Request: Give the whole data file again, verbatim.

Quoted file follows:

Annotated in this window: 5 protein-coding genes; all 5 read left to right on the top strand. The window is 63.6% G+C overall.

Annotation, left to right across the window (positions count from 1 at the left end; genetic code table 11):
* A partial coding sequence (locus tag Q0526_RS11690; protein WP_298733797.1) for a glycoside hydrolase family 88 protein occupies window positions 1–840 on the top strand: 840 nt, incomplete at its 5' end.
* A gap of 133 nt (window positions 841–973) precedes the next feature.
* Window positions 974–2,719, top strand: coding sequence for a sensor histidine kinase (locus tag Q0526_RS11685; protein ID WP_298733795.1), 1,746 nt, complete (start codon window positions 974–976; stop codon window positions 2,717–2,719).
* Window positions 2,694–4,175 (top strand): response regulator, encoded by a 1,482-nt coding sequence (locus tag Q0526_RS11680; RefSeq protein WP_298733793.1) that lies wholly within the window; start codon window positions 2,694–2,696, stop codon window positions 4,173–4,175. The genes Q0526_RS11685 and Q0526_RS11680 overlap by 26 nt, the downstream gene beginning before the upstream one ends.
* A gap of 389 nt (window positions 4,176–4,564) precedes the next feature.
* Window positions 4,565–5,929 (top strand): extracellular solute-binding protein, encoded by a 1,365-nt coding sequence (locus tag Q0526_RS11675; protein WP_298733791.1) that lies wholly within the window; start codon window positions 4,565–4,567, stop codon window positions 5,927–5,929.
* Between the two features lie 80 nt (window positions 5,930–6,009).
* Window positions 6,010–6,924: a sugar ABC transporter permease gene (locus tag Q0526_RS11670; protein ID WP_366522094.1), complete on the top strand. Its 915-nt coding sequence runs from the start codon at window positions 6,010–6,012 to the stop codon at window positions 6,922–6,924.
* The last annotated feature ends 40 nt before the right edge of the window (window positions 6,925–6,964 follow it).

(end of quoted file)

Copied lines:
Annotated in this window: 5 protein-coding genes; all 5 read left to right on the top strand. The window is 63.6% G+C overall.

Annotation, left to right across the window (positions count from 1 at the left end; genetic code table 11):
* A partial coding sequence (locus tag Q0526_RS11690; protein WP_298733797.1) for a glycoside hydrolase family 88 protein occupies window positions 1–840 on the top strand: 840 nt, incomplete at its 5' end.
* A gap of 133 nt (window positions 841–973) precedes the next feature.
* Window positions 974–2,719, top strand: coding sequence for a sensor histidine kinase (locus tag Q0526_RS11685; protein ID WP_298733795.1), 1,746 nt, complete (start codon window positions 974–976; stop codon window positions 2,717–2,719).
* Window positions 2,694–4,175 (top strand): response regulator, encoded by a 1,482-nt coding sequence (locus tag Q0526_RS11680; RefSeq protein WP_298733793.1) that lies wholly within the window; start codon window positions 2,694–2,696, stop codon window positions 4,173–4,175. The genes Q0526_RS11685 and Q0526_RS11680 overlap by 26 nt, the downstream gene beginning before the upstream one ends.
* A gap of 389 nt (window positions 4,176–4,564) precedes the next feature.
* Window positions 4,565–5,929 (top strand): extracellular solute-binding protein, encoded by a 1,365-nt coding sequence (locus tag Q0526_RS11675; protein WP_298733791.1) that lies wholly within the window; start codon window positions 4,565–4,567, stop codon window positions 5,927–5,929.
* Between the two features lie 80 nt (window positions 5,930–6,009).
* Window positions 6,010–6,924: a sugar ABC transporter permease gene (locus tag Q0526_RS11670; protein ID WP_366522094.1), complete on the top strand. Its 915-nt coding sequence runs from the start codon at window positions 6,010–6,012 to the stop codon at window positions 6,922–6,924.
* The last annotated feature ends 40 nt before the right edge of the window (window positions 6,925–6,964 follow it).